Gnudi 6 6 bis
Life is a combination of magic and pasta. 
- Federico Fellini
So, in order to prolong that exhilarating feeling of joy and well-being, I've decided to blog about a traditional Tuscan speciality which is reminiscent of the hotter and leisurely days: "Ricotta Gnudi With Fresh Tomato Sauce".

Gnudi, pronounced "nood-ee" with a silent "g", derives from the dialect of Tuscany. The word "gnudo" (singular form) means "naked" in English. This name refers to simple dumplings that are similar to gnocchi (contrarily to the latter, they contain no potato as this ingredient is replaced by ricotta) and are basically rustic cheese ravioli without the pasta wrapper.

Gnocchi del Casentino (or strangolapreti, strozzapreti, ravioli nudi - other ways of designating this product) might not look pretty or extremely inviting, but their deceptive appearance should not stop you from trying them. Refusing to sample this humble, yet famous fare would be a blasphemy for gnudi are overwhelmingly heavenly and quite addictive. As a matter of fact, once you've tasted those little culinary gems, you won't be able to live without them anymore (it has become a classic at my place).

Made with the ripest of seasonal tomatoes, fragrant olive oil, fresh pink garlic, aromatic lemon zest and Parmesan that exude the south, this comforting and delectable dish brings a ray of Mediterranean sunshine to the table and uplifts your mood within seconds. There's no better cure for post-vacation blues!

Gnudi 4 6 bis
Ricotta Gnudi With Fresh Tomato Sauce
Recipe adapted from Bon Appetit magazine.

Serves 2.

Ingredients For The "Fresh Tomato Sauce": 

6 Ripe tomatoes, deseeded and chopped finely
60ml (1/4 Cup) Olive oil
4 Garlic cloves (I used fresh pink garlic), chopped
1 Tsp Tomato paste
1 Tsp Castor sugar
Fine sea salt, to taste
Ingredients For The "Gnudi":
250g (8.8oz - 1 cup + 1 Tbs) Ricotta
1 Large egg, beaten to blend
1/4 Tsp Freshly ground black pepper
The zest of 1 organic lemon
45g (
~ 1/4 Cup + 1 Tbs) finely grated Parmesan (or Grana Padano), plus more
1/4  Tsp Fine sea salt

47g (1/4 Cup + 1 Tbs) All-purpose flour, plus more
Fresh basil, to taste

Method For The "Fresh Tomato Sauce:
1. Heat the oil in a medium saucepan, over medium heat. Add the garlic and cook, stirring often, until it is crispy and pale brown, about 2 minutes.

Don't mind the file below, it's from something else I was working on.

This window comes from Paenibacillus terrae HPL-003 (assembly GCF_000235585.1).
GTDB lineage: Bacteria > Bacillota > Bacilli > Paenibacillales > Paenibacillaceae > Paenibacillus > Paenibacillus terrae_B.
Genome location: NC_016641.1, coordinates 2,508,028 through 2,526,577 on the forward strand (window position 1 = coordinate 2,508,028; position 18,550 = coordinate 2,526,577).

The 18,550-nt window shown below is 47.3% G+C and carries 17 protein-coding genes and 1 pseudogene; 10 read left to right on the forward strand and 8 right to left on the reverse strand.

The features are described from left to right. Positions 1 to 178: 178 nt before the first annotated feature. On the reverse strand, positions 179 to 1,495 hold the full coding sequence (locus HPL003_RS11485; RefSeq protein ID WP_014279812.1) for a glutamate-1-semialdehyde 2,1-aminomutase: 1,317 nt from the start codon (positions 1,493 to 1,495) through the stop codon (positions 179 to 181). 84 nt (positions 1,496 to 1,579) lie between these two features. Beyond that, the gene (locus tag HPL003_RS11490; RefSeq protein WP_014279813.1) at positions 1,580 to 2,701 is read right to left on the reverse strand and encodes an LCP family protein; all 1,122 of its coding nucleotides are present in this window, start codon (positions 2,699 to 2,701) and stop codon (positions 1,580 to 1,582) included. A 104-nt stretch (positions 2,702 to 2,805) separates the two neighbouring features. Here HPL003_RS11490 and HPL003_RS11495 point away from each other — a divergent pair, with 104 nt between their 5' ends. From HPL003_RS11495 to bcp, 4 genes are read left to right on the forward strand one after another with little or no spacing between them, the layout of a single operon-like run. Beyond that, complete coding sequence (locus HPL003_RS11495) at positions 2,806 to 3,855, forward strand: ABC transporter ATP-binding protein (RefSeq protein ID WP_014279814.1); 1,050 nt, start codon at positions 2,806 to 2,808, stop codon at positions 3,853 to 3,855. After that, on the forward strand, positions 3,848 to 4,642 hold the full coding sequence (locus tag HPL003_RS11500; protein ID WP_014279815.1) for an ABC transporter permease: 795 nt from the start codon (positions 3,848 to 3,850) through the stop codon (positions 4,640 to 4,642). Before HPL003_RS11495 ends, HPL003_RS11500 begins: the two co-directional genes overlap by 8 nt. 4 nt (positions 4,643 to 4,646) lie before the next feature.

2. Add the chopped tomatoes, tomato paste and sugar, then season with a little salt.
3. Bring to a boil, reduce the heat and simmer gently until the sauce is slightly thick and the tomatoes have disintegrated, about 20 minutes.
4. Taste and adjust the seasoning.

Gnudi 5 5 bis
Method For The "Gnudi": 
5. In a large bowl, mix the ricotta, egg, pepper, zest, Parmesan and salt until well combined. 6. Add the flour. Stir until just combined and the mixture forms a ball (it will be soft and moist with some bits of ricotta remaining; add more flour by the tablespoonful if it feels too wet).
7. Dust a baking sheet generously with flour.

8. Using 2 large soup spoons, shape the dough into quenelles (football shapes). Place them on the baking sheet and dust with more flour (you should have 16).
9. Cook the gnudi in a large pot of boiling salted water, stirring occasionally, until cooked through and tender, 5-6 minutes (the gnudi will quickly float to surface - continue cooking or the gnudi will be gummy in the center).
10. Using a slotted spoon, divide the gnudi among the plates/bowls. Top with the tomato sauce and more Parmesan, plus a little chopped basil.


Remarks:
If you have no fresh tomatoes, then you can use 1 (28 0z) can chopped tomatoes.
You can even replace the tomato sauce with "Sage Brown Butter Sauce".
The sauce can be made 3 days ahead (cover and chill) or frozen for up to 3 months.
For more flavor, I fried my gnudi in a little butter just before plating them.

Serving suggestions:
Serve this dish together with a green salad and some minerally rosé or northern Italian white.

Gnudi 7 14 bis
Gnudi À La Ricotta Et À La Sauce Tomate
Recette adaptée du magazine Bon Appetit. 

Pour 2 personnes.